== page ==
Gradual release of responsibility model or scaffolded instruction model of instruction is considered a successful teaching strategy. It was defined to convert classroom instruction from wholegroup and teachercentered to studentcentered.
This model provides a structure for teachers to move from assuming “all the responsibility for performing a task” to a situation in which the students assume all of the responsibility” (Duke & Pearson, 2004, p. 211). The model is built on several theories:
David Wood, Jerome Bruner, and Gail Ross’s work on scaffolded instruction (1976).(Fischer and Frey, 2007)
This model outlines an instructional plan which starts with wholeclass instruction by the teacher and slowly “releases” the instruction to student control. The gradual release method is often called the I do, we do, you do instructional plan as the teacher begins by teaching the lesson (I do), when appropriate, models problems jointly with students (we do) and then as the students become more proficient assigns problems for the students to work on independently (you do).
The gradual release method is less teachercentered because even though the lesson begins with the teacher as the sole deliverer of instruction, the students participate fully in the last two parts of the model; relying completely on their own understanding in the last step to complete the problems. The roles and responsibilities of the gradual release method are outlined in the chart below (Ellen Levy, Achieve/ 2007)
“Productive struggle is the process of effortful earning that develops grit and creative problem solving” – Mind Research Institute
The Common Core math standards requires students to develop and demonstrate more conceptual understanding of mathematical concepts. The transferable skills resulting from developing this skill are increased critical thinking skills and more highly developed problemsolving skills. Research shows that math is enjoyed and remembered when students are engaged in the lesson and when the lesson includes a teacher driven, planned struggle called in math pedagogy “productive struggle”. (NCTM, Principles to Action)
Many students complete high school without having developed conceptual skills which are flexible enough to allow them to draw connections and transfer skills to more difficult problems (Lindsey 2012). Recent National Council of Teachers of Mathematics (NCTM, 2014) recommend that teachers “supply more opportunities for students to engage in productive struggle by solving word problems and challenging mathematical tasks. The instructional model consistent with these objectives is the productive struggle model. This model “flips over” the gradual release model in the sense that it is implemented in the reverse order.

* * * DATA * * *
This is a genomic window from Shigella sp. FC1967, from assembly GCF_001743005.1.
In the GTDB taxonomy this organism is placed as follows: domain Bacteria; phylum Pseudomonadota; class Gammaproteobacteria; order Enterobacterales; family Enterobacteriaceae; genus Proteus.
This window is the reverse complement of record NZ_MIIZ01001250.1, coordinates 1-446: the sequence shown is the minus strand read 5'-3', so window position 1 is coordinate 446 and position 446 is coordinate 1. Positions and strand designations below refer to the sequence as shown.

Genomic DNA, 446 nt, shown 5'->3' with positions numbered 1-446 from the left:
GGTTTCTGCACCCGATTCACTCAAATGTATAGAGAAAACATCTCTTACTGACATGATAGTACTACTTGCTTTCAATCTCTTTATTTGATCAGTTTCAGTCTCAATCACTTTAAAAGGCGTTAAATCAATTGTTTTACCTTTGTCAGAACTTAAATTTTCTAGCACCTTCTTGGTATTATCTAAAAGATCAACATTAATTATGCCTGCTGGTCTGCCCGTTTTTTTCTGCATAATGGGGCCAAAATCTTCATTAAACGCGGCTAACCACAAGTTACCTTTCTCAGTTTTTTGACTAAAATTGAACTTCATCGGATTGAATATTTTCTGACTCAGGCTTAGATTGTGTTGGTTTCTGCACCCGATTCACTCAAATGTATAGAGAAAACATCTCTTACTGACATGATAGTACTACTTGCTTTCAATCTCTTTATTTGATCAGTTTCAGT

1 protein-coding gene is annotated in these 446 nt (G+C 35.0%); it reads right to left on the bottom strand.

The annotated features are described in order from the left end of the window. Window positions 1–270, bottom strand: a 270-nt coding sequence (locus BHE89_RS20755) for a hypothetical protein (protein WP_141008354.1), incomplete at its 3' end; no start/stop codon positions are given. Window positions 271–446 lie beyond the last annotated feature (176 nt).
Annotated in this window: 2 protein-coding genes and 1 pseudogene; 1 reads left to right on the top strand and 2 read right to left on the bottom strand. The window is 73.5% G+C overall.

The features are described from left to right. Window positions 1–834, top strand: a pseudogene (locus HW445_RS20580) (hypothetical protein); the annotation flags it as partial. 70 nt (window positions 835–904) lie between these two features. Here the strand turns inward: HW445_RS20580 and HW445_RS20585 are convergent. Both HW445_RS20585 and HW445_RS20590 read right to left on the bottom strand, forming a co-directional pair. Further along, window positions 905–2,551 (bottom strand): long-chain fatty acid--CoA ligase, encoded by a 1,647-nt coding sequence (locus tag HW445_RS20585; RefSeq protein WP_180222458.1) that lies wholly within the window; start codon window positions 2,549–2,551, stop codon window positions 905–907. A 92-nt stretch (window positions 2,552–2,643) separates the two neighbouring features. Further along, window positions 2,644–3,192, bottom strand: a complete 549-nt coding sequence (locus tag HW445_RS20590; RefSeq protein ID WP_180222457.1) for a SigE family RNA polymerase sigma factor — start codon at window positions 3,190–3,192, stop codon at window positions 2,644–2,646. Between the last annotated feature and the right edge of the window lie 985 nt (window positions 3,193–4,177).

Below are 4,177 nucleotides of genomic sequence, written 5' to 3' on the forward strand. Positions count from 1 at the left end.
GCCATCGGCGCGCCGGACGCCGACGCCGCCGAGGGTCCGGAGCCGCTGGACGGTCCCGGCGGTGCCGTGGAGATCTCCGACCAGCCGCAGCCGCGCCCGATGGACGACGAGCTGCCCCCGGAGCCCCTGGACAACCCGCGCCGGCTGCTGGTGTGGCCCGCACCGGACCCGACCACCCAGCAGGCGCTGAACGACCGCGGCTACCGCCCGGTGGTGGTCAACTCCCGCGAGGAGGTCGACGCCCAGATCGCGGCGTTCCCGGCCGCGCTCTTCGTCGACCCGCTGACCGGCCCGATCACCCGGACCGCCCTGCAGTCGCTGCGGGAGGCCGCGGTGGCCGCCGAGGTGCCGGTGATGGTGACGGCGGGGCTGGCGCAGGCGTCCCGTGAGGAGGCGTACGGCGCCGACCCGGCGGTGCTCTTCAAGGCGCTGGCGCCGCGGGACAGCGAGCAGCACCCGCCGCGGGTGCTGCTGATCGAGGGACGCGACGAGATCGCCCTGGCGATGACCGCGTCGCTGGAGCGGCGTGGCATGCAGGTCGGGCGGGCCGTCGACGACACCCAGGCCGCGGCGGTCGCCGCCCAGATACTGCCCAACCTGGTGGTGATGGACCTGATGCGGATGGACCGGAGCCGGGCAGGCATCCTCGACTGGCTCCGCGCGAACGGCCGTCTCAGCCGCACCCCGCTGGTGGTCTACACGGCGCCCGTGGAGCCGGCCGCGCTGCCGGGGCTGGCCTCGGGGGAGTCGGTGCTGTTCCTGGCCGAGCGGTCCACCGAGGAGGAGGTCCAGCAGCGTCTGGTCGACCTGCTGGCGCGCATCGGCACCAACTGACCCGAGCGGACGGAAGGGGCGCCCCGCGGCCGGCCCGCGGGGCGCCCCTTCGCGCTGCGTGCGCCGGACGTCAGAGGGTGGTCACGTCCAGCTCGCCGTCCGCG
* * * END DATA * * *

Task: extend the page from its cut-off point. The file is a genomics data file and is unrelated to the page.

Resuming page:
The productive struggle model is a complete process; different from a single problem of the day or challenge problem after a lesson. It allows students to apply their knowledge without relying in a teacher as the authority and answer giver.
Research shows that math lessons utilizing the productive struggle model, which are rich, meaningful and authentic increase student engagement and result in greater learning. In the May, 12, 2019 New York Times article “Math, Taught Like Football”, John Urschel, current Pd.D. candidate in mathematics at the Massachusetts Institute of Technology, and a former Penn State and Baltimore Ravens NFL football offensive lineman, discusses his early relationship with math, the features that bored, excited and finally motivated him. Urschel’s earliest memories are those of boredom. He says: “Growing up, I thought math class was something to be endured, not enjoyed. I disliked memorizing formulas and taking tests, all for the dull goal of getting a good grade. In elementary school, my mind wandered so much during class that I sometimes didn’t respond when I was called on, and I resisted using the rote techniques we were taught to use to solve problems. One of my teachers told my mother that I was ”slow” and should repeat a grade.” He remembers being excited about math when it was presented as a challenge: “I spent countless hours as a child doing logic and math puzzles on my own, and as a teenager, when a topic seemed particularly interesting, I would go to the library and read more about it.” And in college a professor sought HIM out to: “summoned me to his office, handed me a book and suggested that I think about a particular problem. Understanding it, I realized, required reading other, more elementary books. I would make my way down one path only to hit a dead end. It wasn’t easy, but it was fascinating”. Finally, his math experience motivated him to excel. He writes “My professor kept giving me problems, and I kept pursuing them, even though I couldn’t always solve them immediately. Before long, he was introducing me to problems that had never been solved before and urging me to find new techniques to help crack them.”
Urschell describes the final experience as harkening back to his early math experiences “it was closer to the math and logic puzzles I did on my own as a boy. It gave me that same sense of wonder and curiosity, and it rewarded creativity.” Until the college experience provided by his professor, the true essence of math was “I had no desire to spend my life doing exercises out of a textbook, which is what I assumed mathematicians did” he saw math as “problem sets and laborious computations.” And now “I still feel that childlike excitement every time I complete a proof. I wish I’d known this was possible when I was a kid.” To transfer this type of excitement and zeal for math to our students – what tremendous joy it gives teachers just to think about it!